At the present time, I am working on my 6th book, which is all about testing Web applications both from the backend (which is typically the database and the server that it resides upon) and the front end (this is part that you see as the end user). 

Currently, I am close to wrapping up the first chapter, which is all about the network security aspect (for example, securing the lines of communication from the end user to the Web application and vice versa).

The section that I was writing about last night was how one could potentially assess the risk of a Cyberattack from impacting the Web application in question.  There many commonly used models, but you will have to wait until the book is published to find out what I have exactly written (and of course, I am hoping that you will purchase the actual book – LOL).

But we continue with this topic in today’s blog.  Why, you may be asking?  Well, it is a very essential part of creating any Security Policy and even Incident Response/Disaster Recovery plan for any SMB.  As I just said, there are many risk assessment models out there – so what is a CIO or CISO to choose from? 

Try this one – the Common Vulnerability Scoring System (CVSS) v3.0.  This has been established and currently being used by the National Vulnerability Database (NVD).

This nice thing about this particular risk assessment models is that it is open sourced, meaning any business or corporation can adopt it quickly. provides an open framework for communicating the potential impacts of IT vulnerabilities.  

This is a quantitative based approach, and several Key Performance Indicators (KPIs) and metrics are utilized to compute a numerical value that provides for an understanding of just how serious a Cyberattack can be.

These values are then broken down into five levels of risk which are as follows:

*Zero Risk;

*Low Risk;

*Medium Risk;

*High Risk;

*Critical Risk.

To illustrate the power of this risk assessment model, a Cybersecurity firm known as “eSentire” used it in their recent Q1 2019 Quarterly Threat Report.  In this market research survey, 650 SMBs were surveyed, and only 8% of them experienced a level of Medium Risk or higher. 

What does this mean?  Well, it means that Cyberthreat that is faced by the average SMB owner is falling sharply, or they just simply have not experienced a Cyberattack quite just yet.

This makes sense – because after all, the Cyberattacker is much more after those targets that are high value and “prestigious” – such as those of the Fortune 500 companies.  Here is a graphic illustration that summarizes the general findings of their report:


From the above graphic, one can see that the insurance, technology, and finance industries are the most prone to a Cyberattack, from a broad viewpoint.  But it should be noted that those industries that offer a wide array of product and services are just as or equally more at risk to a Cyberthreat – simply because their attack surface is much broader.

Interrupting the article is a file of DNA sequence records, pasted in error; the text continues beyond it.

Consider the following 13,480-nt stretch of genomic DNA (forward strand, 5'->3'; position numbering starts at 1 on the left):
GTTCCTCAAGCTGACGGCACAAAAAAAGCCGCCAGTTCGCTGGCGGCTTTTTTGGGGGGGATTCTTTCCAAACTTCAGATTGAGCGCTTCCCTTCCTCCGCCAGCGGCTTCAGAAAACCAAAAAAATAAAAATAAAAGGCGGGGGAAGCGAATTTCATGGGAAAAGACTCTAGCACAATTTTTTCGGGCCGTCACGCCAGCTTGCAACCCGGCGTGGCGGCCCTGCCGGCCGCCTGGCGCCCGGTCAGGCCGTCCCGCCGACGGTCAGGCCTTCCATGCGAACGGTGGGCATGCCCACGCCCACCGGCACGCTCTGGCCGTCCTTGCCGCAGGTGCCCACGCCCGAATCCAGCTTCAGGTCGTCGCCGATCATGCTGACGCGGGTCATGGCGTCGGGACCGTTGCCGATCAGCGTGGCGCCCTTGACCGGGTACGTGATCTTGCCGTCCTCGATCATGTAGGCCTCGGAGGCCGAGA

A KPI that was used extensively is known as the “Average Weaponization Time”, or “AWT” for short.  This metric reflects the time that lapses between the risk or a vulnerability is discovered and until it is completely mitigated.  This can be seen in the below graphic as well:


As one can see, the time of discovery is getting quicker, and the response time to mitigate it is getting shorter – which simply means that the SMB is being a lot more proactive in keeping the Cyberattacker at bay. 

My Thoughts On This

It seems quite interesting that the SMB is being on the alert much more so than their larger, Fortune 500 counterparts.  I surmise that the SMB has a lot more to lose in the end – after all if they are hit by a Cyberattack, not only can it wipe them out financially, but the costs of a tarnished brand and lost customers are even greater. 

After all, it can take months and even years to get new customers, and most importantly, to develop their trust into you, as the SMB owner.

But it can just take a matter of seconds to lose a customer (believe me, I am even talking from own experiences) and even longer to win them back and get newer ones as well.  But the Fortune 500 – well, they have the ability to withstand a few blows now and then, because they have the financial resources as well as the assets to do so.

But remember, using a risk assessment model is just one part of your entire Cybersecurity arsenal.  Although it provides good insight as to how much of a risk than an SMB is to a Cyberattack, it by no means should be used as the sole indicator to rely upon.  In this regard, the use of Artificial Intelligence (AI) and Machine Learning (ML) tools can be of even greater help.

For example, once it is fed enough intel data into it, these tools can learn from them, and project what the future Cyberthreat landscape is like for an SMB.  Best of all, it can do this in real time, as the many variables and factors are changing on an almost minute by minute basis. 

Also, it can compute all of this in just a matter of seconds versus the time that it takes to manually compute your risk exposure using this model described in this blog.

Being an SMB owner, you may be thinking that using AI and ML tools are an expensive proposition to your IT budget, but the truth, many of them are now offered as a Cloud based service.  Meaning, they are affordable (on a fixed, monthly price) and easy to deploy with just a few clicks of a mouse.

But, also keep in mind that in order to really discover the risks that you face, it is important that you conduct both Penetration Testing and Threat Hunting tests.  After all, these will truly unearth even the unknown vulnerabilities and gaps that your Cyber based lines of defense could be exposed to as well. 

Finally, more detail about both the risk assessment model detailed in this blog and the research report can be seen at the following links: